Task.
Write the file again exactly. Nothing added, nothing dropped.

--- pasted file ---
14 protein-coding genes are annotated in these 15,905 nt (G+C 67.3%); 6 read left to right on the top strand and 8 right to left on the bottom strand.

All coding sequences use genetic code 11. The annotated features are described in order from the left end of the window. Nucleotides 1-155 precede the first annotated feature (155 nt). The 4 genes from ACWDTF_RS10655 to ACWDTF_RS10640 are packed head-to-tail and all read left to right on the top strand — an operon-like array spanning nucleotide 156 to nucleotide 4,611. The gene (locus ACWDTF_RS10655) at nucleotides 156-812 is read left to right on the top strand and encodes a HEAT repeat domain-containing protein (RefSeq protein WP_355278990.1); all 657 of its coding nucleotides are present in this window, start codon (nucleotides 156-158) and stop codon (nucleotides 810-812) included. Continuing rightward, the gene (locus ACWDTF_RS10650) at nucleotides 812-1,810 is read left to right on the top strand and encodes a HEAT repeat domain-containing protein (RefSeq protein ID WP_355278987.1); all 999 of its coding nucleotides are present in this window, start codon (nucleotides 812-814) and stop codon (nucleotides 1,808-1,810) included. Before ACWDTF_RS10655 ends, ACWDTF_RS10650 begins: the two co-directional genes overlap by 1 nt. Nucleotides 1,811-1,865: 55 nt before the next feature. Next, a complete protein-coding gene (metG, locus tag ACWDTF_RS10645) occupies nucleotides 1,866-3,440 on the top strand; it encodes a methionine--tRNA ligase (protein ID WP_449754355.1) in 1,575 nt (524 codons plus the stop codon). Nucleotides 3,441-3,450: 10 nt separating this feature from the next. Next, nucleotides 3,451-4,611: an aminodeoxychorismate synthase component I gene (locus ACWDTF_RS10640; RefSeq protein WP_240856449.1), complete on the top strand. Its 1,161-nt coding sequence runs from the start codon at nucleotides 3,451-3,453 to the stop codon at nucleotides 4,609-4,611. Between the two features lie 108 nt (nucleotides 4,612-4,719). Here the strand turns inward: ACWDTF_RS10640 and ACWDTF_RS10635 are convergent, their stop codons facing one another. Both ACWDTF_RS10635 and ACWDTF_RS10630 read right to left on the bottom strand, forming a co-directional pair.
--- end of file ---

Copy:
14 protein-coding genes are annotated in these 15,905 nt (G+C 67.3%); 6 read left to right on the top strand and 8 right to left on the bottom strand.

All coding sequences use genetic code 11. The annotated features are described in order from the left end of the window. Nucleotides 1-155 precede the first annotated feature (155 nt). The 4 genes from ACWDTF_RS10655 to ACWDTF_RS10640 are packed head-to-tail and all read left to right on the top strand — an operon-like array spanning nucleotide 156 to nucleotide 4,611. The gene (locus ACWDTF_RS10655) at nucleotides 156-812 is read left to right on the top strand and encodes a HEAT repeat domain-containing protein (RefSeq protein WP_355278990.1); all 657 of its coding nucleotides are present in this window, start codon (nucleotides 156-158) and stop codon (nucleotides 810-812) included. Continuing rightward, the gene (locus ACWDTF_RS10650) at nucleotides 812-1,810 is read left to right on the top strand and encodes a HEAT repeat domain-containing protein (RefSeq protein ID WP_355278987.1); all 999 of its coding nucleotides are present in this window, start codon (nucleotides 812-814) and stop codon (nucleotides 1,808-1,810) included. Before ACWDTF_RS10655 ends, ACWDTF_RS10650 begins: the two co-directional genes overlap by 1 nt. Nucleotides 1,811-1,865: 55 nt before the next feature. Next, a complete protein-coding gene (metG, locus tag ACWDTF_RS10645) occupies nucleotides 1,866-3,440 on the top strand; it encodes a methionine--tRNA ligase (protein ID WP_449754355.1) in 1,575 nt (524 codons plus the stop codon). Nucleotides 3,441-3,450: 10 nt separating this feature from the next. Next, nucleotides 3,451-4,611: an aminodeoxychorismate synthase component I gene (locus ACWDTF_RS10640; RefSeq protein WP_240856449.1), complete on the top strand. Its 1,161-nt coding sequence runs from the start codon at nucleotides 3,451-3,453 to the stop codon at nucleotides 4,609-4,611. Between the two features lie 108 nt (nucleotides 4,612-4,719). Here the strand turns inward: ACWDTF_RS10640 and ACWDTF_RS10635 are convergent, their stop codons facing one another. Both ACWDTF_RS10635 and ACWDTF_RS10630 read right to left on the bottom strand, forming a co-directional pair.